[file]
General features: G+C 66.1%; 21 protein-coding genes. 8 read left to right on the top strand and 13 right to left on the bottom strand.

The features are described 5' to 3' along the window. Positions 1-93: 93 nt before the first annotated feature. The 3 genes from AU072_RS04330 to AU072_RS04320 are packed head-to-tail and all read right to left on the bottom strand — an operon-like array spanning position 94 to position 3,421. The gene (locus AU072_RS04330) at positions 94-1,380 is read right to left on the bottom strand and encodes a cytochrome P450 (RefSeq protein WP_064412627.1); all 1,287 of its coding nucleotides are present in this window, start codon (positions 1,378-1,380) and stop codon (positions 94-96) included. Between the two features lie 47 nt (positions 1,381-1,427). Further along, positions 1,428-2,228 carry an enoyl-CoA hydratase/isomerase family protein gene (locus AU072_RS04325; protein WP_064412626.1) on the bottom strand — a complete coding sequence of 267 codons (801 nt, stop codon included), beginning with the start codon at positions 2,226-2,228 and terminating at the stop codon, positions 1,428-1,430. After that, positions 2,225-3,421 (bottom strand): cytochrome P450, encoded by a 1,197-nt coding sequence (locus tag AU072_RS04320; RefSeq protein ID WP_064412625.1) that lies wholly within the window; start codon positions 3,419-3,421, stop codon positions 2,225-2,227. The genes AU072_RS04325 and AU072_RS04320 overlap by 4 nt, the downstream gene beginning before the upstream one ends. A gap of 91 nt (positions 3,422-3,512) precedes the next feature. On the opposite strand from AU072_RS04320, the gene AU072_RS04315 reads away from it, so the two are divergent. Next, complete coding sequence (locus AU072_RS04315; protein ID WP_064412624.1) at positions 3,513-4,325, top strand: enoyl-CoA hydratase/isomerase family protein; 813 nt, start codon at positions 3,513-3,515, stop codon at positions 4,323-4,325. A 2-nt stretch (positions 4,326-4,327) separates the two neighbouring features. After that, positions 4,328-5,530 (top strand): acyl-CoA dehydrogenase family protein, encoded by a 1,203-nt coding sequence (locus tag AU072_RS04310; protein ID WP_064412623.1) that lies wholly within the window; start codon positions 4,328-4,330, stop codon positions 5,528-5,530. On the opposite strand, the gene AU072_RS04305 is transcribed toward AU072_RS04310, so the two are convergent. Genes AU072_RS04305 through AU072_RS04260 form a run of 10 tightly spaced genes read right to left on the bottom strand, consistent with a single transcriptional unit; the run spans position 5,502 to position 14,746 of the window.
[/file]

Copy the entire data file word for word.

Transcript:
General features: G+C 66.1%; 21 protein-coding genes. 8 read left to right on the top strand and 13 right to left on the bottom strand.

The features are described 5' to 3' along the window. Positions 1-93: 93 nt before the first annotated feature. The 3 genes from AU072_RS04330 to AU072_RS04320 are packed head-to-tail and all read right to left on the bottom strand — an operon-like array spanning position 94 to position 3,421. The gene (locus AU072_RS04330) at positions 94-1,380 is read right to left on the bottom strand and encodes a cytochrome P450 (RefSeq protein WP_064412627.1); all 1,287 of its coding nucleotides are present in this window, start codon (positions 1,378-1,380) and stop codon (positions 94-96) included. Between the two features lie 47 nt (positions 1,381-1,427). Further along, positions 1,428-2,228 carry an enoyl-CoA hydratase/isomerase family protein gene (locus AU072_RS04325; protein WP_064412626.1) on the bottom strand — a complete coding sequence of 267 codons (801 nt, stop codon included), beginning with the start codon at positions 2,226-2,228 and terminating at the stop codon, positions 1,428-1,430. After that, positions 2,225-3,421 (bottom strand): cytochrome P450, encoded by a 1,197-nt coding sequence (locus tag AU072_RS04320; RefSeq protein ID WP_064412625.1) that lies wholly within the window; start codon positions 3,419-3,421, stop codon positions 2,225-2,227. The genes AU072_RS04325 and AU072_RS04320 overlap by 4 nt, the downstream gene beginning before the upstream one ends. A gap of 91 nt (positions 3,422-3,512) precedes the next feature. On the opposite strand from AU072_RS04320, the gene AU072_RS04315 reads away from it, so the two are divergent. Next, complete coding sequence (locus AU072_RS04315; protein ID WP_064412624.1) at positions 3,513-4,325, top strand: enoyl-CoA hydratase/isomerase family protein; 813 nt, start codon at positions 3,513-3,515, stop codon at positions 4,323-4,325. A 2-nt stretch (positions 4,326-4,327) separates the two neighbouring features. After that, positions 4,328-5,530 (top strand): acyl-CoA dehydrogenase family protein, encoded by a 1,203-nt coding sequence (locus tag AU072_RS04310; protein ID WP_064412623.1) that lies wholly within the window; start codon positions 4,328-4,330, stop codon positions 5,528-5,530. On the opposite strand, the gene AU072_RS04305 is transcribed toward AU072_RS04310, so the two are convergent. Genes AU072_RS04305 through AU072_RS04260 form a run of 10 tightly spaced genes read right to left on the bottom strand, consistent with a single transcriptional unit; the run spans position 5,502 to position 14,746 of the window.